A little while ago, my daughter, who attends Year 5 in an Australian public school, received a “Resilience Award” for “not getting upset when she was caught out in T-ball.” The award puzzles and mystifies me. To begin with, I had no idea what “caught out in T-ball” meant. My daughter explained it to me and I now know that T-ball is similar to baseball. My daughter was on the batting team. She hit the ball but not strongly enough and then ran but was too slow to reach base and so had to leave the field; or something like that … the gist is: she performed poorly. Now, why would anyone get an award for poor performance?! I don’t get it!
I can see that she didn’t actually get the award for poor performance but for not getting upset about her poor performance. As far as I’m concerned, that’s now reason to issue an award, either. You practice to improve, and for a 10-year-old to get upset when a game of sports doesn’t go their way would seem highly problematic to me. So, I don’t understand how controlling your emotions in an age-appropriate way is worthy of special recognition. The assumptions underlying the award seem misguided to me.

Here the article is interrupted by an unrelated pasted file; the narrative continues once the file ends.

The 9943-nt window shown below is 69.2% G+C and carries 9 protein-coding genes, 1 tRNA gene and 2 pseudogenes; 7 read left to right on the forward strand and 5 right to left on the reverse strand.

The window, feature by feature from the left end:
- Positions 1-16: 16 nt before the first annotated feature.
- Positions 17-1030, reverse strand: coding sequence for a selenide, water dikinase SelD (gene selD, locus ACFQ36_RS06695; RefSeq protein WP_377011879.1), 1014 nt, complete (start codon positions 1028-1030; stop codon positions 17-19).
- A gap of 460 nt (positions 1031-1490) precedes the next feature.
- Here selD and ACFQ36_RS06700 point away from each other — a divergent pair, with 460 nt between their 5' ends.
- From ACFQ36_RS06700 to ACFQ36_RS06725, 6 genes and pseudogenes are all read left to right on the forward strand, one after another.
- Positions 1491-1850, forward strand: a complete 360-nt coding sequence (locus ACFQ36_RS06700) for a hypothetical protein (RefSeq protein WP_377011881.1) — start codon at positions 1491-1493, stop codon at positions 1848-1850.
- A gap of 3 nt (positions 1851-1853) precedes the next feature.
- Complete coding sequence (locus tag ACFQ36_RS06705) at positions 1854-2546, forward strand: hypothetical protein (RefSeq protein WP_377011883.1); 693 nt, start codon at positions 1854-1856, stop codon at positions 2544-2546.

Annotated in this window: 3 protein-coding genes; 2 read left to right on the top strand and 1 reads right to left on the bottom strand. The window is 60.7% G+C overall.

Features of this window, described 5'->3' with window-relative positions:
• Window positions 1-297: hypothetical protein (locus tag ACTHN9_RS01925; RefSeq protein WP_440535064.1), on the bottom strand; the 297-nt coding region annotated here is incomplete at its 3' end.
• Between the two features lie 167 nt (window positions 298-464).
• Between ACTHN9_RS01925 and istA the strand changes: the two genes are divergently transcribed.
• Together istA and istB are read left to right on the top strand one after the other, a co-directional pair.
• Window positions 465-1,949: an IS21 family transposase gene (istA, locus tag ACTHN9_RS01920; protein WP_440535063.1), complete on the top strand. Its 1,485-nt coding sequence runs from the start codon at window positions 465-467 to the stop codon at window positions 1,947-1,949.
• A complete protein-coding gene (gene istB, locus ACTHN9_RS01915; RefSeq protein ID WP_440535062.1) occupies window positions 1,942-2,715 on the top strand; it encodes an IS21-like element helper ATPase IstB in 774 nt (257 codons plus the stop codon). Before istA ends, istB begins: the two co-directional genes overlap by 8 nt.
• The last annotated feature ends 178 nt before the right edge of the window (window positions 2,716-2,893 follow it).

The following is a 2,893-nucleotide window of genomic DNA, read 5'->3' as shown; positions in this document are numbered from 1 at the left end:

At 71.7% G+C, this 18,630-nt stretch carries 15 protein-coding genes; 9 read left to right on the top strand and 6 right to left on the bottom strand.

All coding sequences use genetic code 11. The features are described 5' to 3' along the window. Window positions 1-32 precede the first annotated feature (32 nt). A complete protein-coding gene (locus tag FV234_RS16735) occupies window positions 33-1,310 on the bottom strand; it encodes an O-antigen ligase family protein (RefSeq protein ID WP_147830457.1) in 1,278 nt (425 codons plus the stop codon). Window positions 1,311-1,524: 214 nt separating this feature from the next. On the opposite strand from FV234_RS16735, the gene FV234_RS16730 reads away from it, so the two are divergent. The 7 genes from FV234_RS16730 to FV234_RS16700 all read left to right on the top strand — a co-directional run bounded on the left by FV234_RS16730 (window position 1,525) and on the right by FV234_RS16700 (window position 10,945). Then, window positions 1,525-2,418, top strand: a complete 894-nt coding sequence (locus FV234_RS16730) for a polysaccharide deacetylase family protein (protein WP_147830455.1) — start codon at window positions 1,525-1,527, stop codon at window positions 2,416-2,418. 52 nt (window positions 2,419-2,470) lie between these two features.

It’s not the first time that my views about education and what’s right and wrong are poorly aligned with the views espoused by my daughter’s school. Among migrant parents that’s not an unusual state of affairs and their children often find themselves torn between the values of the home and the values of the school.
Most of the time that clash is portrayed as painful, even traumatic. My name is Jorge, a book of poetry I was given recently, for instance, is based on the challenges faced by an 11-year-old Mexican boy moving to the US. Not only does he have to learn English but he also needs to reconcile his family’s ways of doing things with those of the school and wider society. In one moving poem, he forgoes the opportunity to join the public library so that his mother won’t be embarrassed because of her inability to fill in the form for a library card.
A collection of stories about Growing up Lebanese Muslim in Australia features similar traumas: young girls being torn between their parents’ disapproval of socialising with boys or of wearing tight and revealing clothes, on the one hand, and their school’s expectation to participate in mixed-sex sports requiring tight sports costumes, on the other. One story describes in excruciating detail the humiliation felt by a teenage girl as she is being dragged off the dance floor during her school’s disco night by her irate father, who had only just found out that a school disco involved mixed-sex dancing.